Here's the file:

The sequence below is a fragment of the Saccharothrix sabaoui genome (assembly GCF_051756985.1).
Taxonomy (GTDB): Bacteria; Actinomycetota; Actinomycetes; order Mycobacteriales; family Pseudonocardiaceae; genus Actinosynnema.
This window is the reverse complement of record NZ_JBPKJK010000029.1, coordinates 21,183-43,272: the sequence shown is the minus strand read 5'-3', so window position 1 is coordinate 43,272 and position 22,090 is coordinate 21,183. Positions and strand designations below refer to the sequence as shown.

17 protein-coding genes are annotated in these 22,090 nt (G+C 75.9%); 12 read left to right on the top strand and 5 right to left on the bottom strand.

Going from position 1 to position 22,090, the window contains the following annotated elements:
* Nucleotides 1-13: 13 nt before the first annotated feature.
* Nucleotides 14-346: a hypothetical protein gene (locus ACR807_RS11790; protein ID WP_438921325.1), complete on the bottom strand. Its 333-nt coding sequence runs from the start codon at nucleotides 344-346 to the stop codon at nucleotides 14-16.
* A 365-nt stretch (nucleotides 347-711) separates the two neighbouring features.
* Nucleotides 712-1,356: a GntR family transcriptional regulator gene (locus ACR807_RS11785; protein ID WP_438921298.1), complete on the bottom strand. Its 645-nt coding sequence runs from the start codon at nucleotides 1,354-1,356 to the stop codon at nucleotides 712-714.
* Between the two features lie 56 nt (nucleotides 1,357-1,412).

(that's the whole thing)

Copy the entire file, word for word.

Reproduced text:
The sequence below is a fragment of the Saccharothrix sabaoui genome (assembly GCF_051756985.1).
Taxonomy (GTDB): Bacteria; Actinomycetota; Actinomycetes; order Mycobacteriales; family Pseudonocardiaceae; genus Actinosynnema.
This window is the reverse complement of record NZ_JBPKJK010000029.1, coordinates 21,183-43,272: the sequence shown is the minus strand read 5'-3', so window position 1 is coordinate 43,272 and position 22,090 is coordinate 21,183. Positions and strand designations below refer to the sequence as shown.

17 protein-coding genes are annotated in these 22,090 nt (G+C 75.9%); 12 read left to right on the top strand and 5 right to left on the bottom strand.

Going from position 1 to position 22,090, the window contains the following annotated elements:
* Nucleotides 1-13: 13 nt before the first annotated feature.
* Nucleotides 14-346: a hypothetical protein gene (locus ACR807_RS11790; protein ID WP_438921325.1), complete on the bottom strand. Its 333-nt coding sequence runs from the start codon at nucleotides 344-346 to the stop codon at nucleotides 14-16.
* A 365-nt stretch (nucleotides 347-711) separates the two neighbouring features.
* Nucleotides 712-1,356: a GntR family transcriptional regulator gene (locus ACR807_RS11785; protein ID WP_438921298.1), complete on the bottom strand. Its 645-nt coding sequence runs from the start codon at nucleotides 1,354-1,356 to the stop codon at nucleotides 712-714.
* Between the two features lie 56 nt (nucleotides 1,357-1,412).